I spoke to Elizabeth Mamacos, former Head of Content at Careers24 turned freelancer who says that taking a break before searching for something new can actually be really good for you.

“Taking a bit of time between jobs can be rejuvenating, as well as help you to find focus and direction outside of what you were expecting or planning for within your current job situation. 
Retrenchment opens doors that you hadn't considered and can offer an opportunity to explore new avenues. 

If you're able to take a bit of time off, then it can be a chance to rest, regroup, have some fun, tick off a few bucket list items and grow yourself, before getting stuck back into the grind.”

Of course, I didn’t simply ask about the best things about taking a break, because I know that despite this there is and will still be a lot of anxiety and uncertainty around what comes next.

Three important questions to consider when you’re taking a break – Elizabeth answers:

If you’ve been taking a break does it have a negative impact on how you’re viewed as a prospective candidate?

This depends on the length of the break. If it's a month or two, it's not really necessary to even address it. If it's longer, then it's better to have a brief explanation.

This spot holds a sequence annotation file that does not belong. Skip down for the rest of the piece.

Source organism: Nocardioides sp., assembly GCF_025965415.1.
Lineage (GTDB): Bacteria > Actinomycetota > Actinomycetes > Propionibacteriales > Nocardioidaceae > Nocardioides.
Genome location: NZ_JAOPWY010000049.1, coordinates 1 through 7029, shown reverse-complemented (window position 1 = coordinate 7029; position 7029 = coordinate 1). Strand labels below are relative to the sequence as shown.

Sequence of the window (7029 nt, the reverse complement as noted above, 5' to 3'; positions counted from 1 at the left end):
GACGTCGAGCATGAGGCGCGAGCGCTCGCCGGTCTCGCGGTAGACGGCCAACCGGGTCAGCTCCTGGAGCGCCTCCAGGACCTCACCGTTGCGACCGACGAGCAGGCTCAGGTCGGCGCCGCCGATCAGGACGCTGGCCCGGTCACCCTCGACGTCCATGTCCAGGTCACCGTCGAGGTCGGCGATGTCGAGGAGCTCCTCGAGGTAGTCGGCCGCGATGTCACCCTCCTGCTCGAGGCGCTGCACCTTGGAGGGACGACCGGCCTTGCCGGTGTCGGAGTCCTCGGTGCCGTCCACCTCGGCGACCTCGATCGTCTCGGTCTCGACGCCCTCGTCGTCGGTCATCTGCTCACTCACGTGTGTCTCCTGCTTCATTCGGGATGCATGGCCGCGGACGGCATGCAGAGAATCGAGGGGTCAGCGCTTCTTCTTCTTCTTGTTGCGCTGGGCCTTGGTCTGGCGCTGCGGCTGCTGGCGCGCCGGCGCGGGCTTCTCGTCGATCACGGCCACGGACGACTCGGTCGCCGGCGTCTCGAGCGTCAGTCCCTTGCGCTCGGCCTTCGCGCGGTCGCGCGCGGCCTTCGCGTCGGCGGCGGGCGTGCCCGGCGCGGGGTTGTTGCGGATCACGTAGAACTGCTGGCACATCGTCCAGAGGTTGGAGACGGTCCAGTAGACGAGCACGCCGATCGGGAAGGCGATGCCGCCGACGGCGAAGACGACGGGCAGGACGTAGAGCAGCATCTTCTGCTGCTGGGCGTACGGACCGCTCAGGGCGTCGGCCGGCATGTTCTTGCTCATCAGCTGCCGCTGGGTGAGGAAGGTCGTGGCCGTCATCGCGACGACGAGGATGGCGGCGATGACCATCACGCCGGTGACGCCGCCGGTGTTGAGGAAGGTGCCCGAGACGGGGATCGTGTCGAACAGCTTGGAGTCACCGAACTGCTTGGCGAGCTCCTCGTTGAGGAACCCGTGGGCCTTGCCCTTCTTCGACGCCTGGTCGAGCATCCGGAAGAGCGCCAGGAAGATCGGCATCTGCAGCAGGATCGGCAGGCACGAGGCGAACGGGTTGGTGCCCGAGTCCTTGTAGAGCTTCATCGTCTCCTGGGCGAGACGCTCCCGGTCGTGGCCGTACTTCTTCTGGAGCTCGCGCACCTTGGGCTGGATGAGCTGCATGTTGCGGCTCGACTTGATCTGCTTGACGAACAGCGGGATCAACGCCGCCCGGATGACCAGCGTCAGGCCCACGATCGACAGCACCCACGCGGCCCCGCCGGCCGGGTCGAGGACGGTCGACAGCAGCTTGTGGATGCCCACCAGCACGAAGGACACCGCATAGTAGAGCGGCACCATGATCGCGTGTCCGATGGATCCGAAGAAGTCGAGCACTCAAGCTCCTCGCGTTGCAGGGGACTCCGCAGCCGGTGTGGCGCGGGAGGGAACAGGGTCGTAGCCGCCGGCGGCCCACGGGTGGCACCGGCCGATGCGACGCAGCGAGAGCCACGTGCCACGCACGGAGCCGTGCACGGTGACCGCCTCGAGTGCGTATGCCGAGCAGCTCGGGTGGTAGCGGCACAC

What would be a good way to answer if a potential employer asks why someone has been taking a break?

Keep it short but tell the truth. If you found yourself with the opportunity to take some time for yourself, there is nothing wrong with that. 

You can describe a few of the things that you did during your time out, that relate to work or personal development, in context, and explain how this had better prepared you for the job you’re applying to. 

How are the best ways to cope when anxiety gets the best of you in terms job prospects?  

It can be overwhelming and taking a break when you're not sure what waits on the other side of it is hardly relaxing, but if you're prepared, focused and ready to work at job hunting then a break can be good for you. 

And if the time off is spent well and includes the kind of personal development that is good for your career, then there will be no regrets.

Have you ever taken a break before searching and applying for a new job? Tell us about your experiences.